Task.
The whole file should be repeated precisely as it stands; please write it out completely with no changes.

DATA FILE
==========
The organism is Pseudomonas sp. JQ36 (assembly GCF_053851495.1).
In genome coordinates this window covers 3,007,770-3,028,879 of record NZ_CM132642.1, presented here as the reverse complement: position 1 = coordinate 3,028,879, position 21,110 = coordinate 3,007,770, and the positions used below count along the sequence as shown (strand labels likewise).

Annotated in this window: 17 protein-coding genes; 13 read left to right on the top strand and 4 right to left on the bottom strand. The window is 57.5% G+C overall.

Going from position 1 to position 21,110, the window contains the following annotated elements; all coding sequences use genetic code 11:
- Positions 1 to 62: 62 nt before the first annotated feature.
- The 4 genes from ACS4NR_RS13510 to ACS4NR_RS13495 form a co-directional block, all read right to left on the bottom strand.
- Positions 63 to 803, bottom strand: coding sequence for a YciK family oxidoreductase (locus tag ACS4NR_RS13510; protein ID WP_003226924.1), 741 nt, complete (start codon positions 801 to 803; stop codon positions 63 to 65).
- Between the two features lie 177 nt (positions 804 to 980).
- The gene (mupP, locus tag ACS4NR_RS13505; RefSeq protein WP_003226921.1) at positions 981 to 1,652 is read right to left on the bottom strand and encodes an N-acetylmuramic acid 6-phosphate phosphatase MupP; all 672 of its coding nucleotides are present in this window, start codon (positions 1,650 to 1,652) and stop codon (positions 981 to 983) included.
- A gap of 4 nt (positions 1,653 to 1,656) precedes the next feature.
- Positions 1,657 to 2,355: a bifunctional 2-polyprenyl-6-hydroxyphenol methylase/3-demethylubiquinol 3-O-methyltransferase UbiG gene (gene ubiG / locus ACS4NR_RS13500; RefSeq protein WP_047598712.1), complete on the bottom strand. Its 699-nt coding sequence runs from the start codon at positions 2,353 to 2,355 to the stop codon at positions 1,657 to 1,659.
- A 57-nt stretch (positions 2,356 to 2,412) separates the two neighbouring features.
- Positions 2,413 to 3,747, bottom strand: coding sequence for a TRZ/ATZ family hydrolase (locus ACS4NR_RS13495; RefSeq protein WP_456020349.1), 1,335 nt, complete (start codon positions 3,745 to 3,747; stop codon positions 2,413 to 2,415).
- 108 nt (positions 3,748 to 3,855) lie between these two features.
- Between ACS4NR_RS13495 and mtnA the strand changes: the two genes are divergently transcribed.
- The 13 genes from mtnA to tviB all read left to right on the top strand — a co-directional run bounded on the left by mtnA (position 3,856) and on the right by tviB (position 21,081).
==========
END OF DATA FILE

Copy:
The organism is Pseudomonas sp. JQ36 (assembly GCF_053851495.1).
In genome coordinates this window covers 3,007,770-3,028,879 of record NZ_CM132642.1, presented here as the reverse complement: position 1 = coordinate 3,028,879, position 21,110 = coordinate 3,007,770, and the positions used below count along the sequence as shown (strand labels likewise).

Annotated in this window: 17 protein-coding genes; 13 read left to right on the top strand and 4 right to left on the bottom strand. The window is 57.5% G+C overall.

Going from position 1 to position 21,110, the window contains the following annotated elements; all coding sequences use genetic code 11:
- Positions 1 to 62: 62 nt before the first annotated feature.
- The 4 genes from ACS4NR_RS13510 to ACS4NR_RS13495 form a co-directional block, all read right to left on the bottom strand.
- Positions 63 to 803, bottom strand: coding sequence for a YciK family oxidoreductase (locus tag ACS4NR_RS13510; protein ID WP_003226924.1), 741 nt, complete (start codon positions 801 to 803; stop codon positions 63 to 65).
- Between the two features lie 177 nt (positions 804 to 980).
- The gene (mupP, locus tag ACS4NR_RS13505; RefSeq protein WP_003226921.1) at positions 981 to 1,652 is read right to left on the bottom strand and encodes an N-acetylmuramic acid 6-phosphate phosphatase MupP; all 672 of its coding nucleotides are present in this window, start codon (positions 1,650 to 1,652) and stop codon (positions 981 to 983) included.
- A gap of 4 nt (positions 1,653 to 1,656) precedes the next feature.
- Positions 1,657 to 2,355: a bifunctional 2-polyprenyl-6-hydroxyphenol methylase/3-demethylubiquinol 3-O-methyltransferase UbiG gene (gene ubiG / locus ACS4NR_RS13500; RefSeq protein WP_047598712.1), complete on the bottom strand. Its 699-nt coding sequence runs from the start codon at positions 2,353 to 2,355 to the stop codon at positions 1,657 to 1,659.
- A 57-nt stretch (positions 2,356 to 2,412) separates the two neighbouring features.
- Positions 2,413 to 3,747, bottom strand: coding sequence for a TRZ/ATZ family hydrolase (locus ACS4NR_RS13495; RefSeq protein WP_456020349.1), 1,335 nt, complete (start codon positions 3,745 to 3,747; stop codon positions 2,413 to 2,415).
- 108 nt (positions 3,748 to 3,855) lie between these two features.
- Between ACS4NR_RS13495 and mtnA the strand changes: the two genes are divergently transcribed.
- The 13 genes from mtnA to tviB all read left to right on the top strand — a co-directional run bounded on the left by mtnA (position 3,856) and on the right by tviB (position 21,081).